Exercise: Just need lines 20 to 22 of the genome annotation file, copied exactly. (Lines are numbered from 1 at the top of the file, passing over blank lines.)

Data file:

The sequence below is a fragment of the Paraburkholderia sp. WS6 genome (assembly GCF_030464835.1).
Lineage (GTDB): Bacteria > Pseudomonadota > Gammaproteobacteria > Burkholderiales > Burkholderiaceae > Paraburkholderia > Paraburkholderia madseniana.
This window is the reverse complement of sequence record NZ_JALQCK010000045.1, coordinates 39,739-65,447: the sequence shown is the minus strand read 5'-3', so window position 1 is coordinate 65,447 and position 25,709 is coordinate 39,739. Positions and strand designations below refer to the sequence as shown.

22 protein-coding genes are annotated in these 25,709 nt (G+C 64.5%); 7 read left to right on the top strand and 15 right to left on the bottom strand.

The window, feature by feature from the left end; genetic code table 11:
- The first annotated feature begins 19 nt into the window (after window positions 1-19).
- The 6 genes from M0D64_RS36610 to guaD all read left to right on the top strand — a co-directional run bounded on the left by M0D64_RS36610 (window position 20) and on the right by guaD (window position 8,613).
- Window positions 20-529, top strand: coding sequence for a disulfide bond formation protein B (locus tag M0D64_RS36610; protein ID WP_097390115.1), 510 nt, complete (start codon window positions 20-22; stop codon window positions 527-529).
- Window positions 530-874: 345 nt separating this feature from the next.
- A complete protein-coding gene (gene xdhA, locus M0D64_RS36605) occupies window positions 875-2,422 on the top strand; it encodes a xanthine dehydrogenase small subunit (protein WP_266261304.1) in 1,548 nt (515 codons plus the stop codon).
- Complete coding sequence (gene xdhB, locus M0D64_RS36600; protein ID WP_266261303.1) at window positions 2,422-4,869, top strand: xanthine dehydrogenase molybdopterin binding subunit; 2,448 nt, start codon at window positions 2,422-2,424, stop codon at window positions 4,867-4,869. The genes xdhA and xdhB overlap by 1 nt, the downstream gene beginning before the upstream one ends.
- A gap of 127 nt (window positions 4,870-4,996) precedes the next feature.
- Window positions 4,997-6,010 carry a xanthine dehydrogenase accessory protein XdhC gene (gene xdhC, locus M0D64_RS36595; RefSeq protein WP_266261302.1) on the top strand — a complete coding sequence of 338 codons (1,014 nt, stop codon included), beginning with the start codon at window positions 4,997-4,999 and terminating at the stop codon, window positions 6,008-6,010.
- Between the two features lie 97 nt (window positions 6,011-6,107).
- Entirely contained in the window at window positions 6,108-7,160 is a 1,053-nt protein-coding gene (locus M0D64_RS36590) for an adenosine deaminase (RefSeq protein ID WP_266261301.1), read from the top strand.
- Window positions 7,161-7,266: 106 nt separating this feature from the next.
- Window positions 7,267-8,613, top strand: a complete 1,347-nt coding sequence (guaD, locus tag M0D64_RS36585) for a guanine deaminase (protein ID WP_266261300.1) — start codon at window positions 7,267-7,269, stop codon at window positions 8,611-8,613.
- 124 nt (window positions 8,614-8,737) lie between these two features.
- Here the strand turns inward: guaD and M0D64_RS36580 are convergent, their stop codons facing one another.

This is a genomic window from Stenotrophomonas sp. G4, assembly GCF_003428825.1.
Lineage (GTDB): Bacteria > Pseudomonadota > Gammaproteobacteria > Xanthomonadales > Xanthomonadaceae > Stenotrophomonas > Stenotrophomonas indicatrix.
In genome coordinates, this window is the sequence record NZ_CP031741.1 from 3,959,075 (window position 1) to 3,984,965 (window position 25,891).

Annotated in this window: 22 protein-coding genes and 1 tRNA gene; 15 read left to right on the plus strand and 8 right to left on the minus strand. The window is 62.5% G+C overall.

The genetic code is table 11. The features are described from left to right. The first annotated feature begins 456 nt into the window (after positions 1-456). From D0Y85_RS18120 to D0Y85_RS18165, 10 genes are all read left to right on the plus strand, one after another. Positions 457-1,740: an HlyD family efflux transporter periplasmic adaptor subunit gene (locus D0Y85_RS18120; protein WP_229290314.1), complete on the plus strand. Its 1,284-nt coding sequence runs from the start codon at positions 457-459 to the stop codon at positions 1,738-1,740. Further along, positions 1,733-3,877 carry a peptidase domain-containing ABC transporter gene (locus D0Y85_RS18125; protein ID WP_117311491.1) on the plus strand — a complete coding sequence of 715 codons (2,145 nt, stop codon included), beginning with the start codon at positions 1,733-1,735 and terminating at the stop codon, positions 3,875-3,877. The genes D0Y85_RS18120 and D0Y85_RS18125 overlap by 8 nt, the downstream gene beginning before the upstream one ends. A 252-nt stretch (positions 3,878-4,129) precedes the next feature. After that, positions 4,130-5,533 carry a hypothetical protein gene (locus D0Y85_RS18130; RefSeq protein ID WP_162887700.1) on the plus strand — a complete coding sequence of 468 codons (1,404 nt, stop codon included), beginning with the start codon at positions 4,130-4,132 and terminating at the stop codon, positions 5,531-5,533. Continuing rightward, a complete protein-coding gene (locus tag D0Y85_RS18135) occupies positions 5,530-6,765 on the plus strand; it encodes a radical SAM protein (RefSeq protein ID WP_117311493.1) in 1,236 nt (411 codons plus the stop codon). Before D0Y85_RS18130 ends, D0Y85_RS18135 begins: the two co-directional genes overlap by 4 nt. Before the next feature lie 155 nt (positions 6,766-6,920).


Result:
This is a genomic window from Stenotrophomonas sp. G4, assembly GCF_003428825.1.
Lineage (GTDB): Bacteria > Pseudomonadota > Gammaproteobacteria > Xanthomonadales > Xanthomonadaceae > Stenotrophomonas > Stenotrophomonas indicatrix.
In genome coordinates, this window is the sequence record NZ_CP031741.1 from 3,959,075 (window position 1) to 3,984,965 (window position 25,891).